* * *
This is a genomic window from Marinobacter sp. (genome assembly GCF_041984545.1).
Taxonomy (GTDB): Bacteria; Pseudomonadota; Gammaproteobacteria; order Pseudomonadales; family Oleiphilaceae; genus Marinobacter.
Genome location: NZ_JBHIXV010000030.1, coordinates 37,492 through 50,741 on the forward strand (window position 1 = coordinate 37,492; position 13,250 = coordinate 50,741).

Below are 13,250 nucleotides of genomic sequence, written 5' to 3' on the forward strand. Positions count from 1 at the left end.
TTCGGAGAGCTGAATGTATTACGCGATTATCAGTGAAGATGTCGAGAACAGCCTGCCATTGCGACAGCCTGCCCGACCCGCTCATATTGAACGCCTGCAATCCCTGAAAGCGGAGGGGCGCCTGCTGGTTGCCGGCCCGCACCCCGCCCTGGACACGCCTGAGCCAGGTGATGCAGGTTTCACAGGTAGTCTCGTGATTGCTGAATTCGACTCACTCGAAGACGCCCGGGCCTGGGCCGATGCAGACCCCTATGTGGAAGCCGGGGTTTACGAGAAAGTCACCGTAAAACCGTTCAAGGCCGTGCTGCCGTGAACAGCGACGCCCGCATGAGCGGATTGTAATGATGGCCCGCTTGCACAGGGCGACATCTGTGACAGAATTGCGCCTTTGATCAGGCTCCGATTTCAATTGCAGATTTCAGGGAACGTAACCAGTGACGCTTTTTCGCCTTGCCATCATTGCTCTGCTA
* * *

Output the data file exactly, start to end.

This is a genomic window from Marinobacter sp. (genome assembly GCF_041984545.1).
Taxonomy (GTDB): Bacteria; Pseudomonadota; Gammaproteobacteria; order Pseudomonadales; family Oleiphilaceae; genus Marinobacter.
Genome location: NZ_JBHIXV010000030.1, coordinates 37,492 through 50,741 on the forward strand (window position 1 = coordinate 37,492; position 13,250 = coordinate 50,741).

Below are 13,250 nucleotides of genomic sequence, written 5' to 3' on the forward strand. Positions count from 1 at the left end.
TTCGGAGAGCTGAATGTATTACGCGATTATCAGTGAAGATGTCGAGAACAGCCTGCCATTGCGACAGCCTGCCCGACCCGCTCATATTGAACGCCTGCAATCCCTGAAAGCGGAGGGGCGCCTGCTGGTTGCCGGCCCGCACCCCGCCCTGGACACGCCTGAGCCAGGTGATGCAGGTTTCACAGGTAGTCTCGTGATTGCTGAATTCGACTCACTCGAAGACGCCCGGGCCTGGGCCGATGCAGACCCCTATGTGGAAGCCGGGGTTTACGAGAAAGTCACCGTAAAACCGTTCAAGGCCGTGCTGCCGTGAACAGCGACGCCCGCATGAGCGGATTGTAATGATGGCCCGCTTGCACAGGGCGACATCTGTGACAGAATTGCGCCTTTGATCAGGCTCCGATTTCAATTGCAGATTTCAGGGAACGTAACCAGTGACGCTTTTTCGCCTTGCCATCATTGCTCTGCTA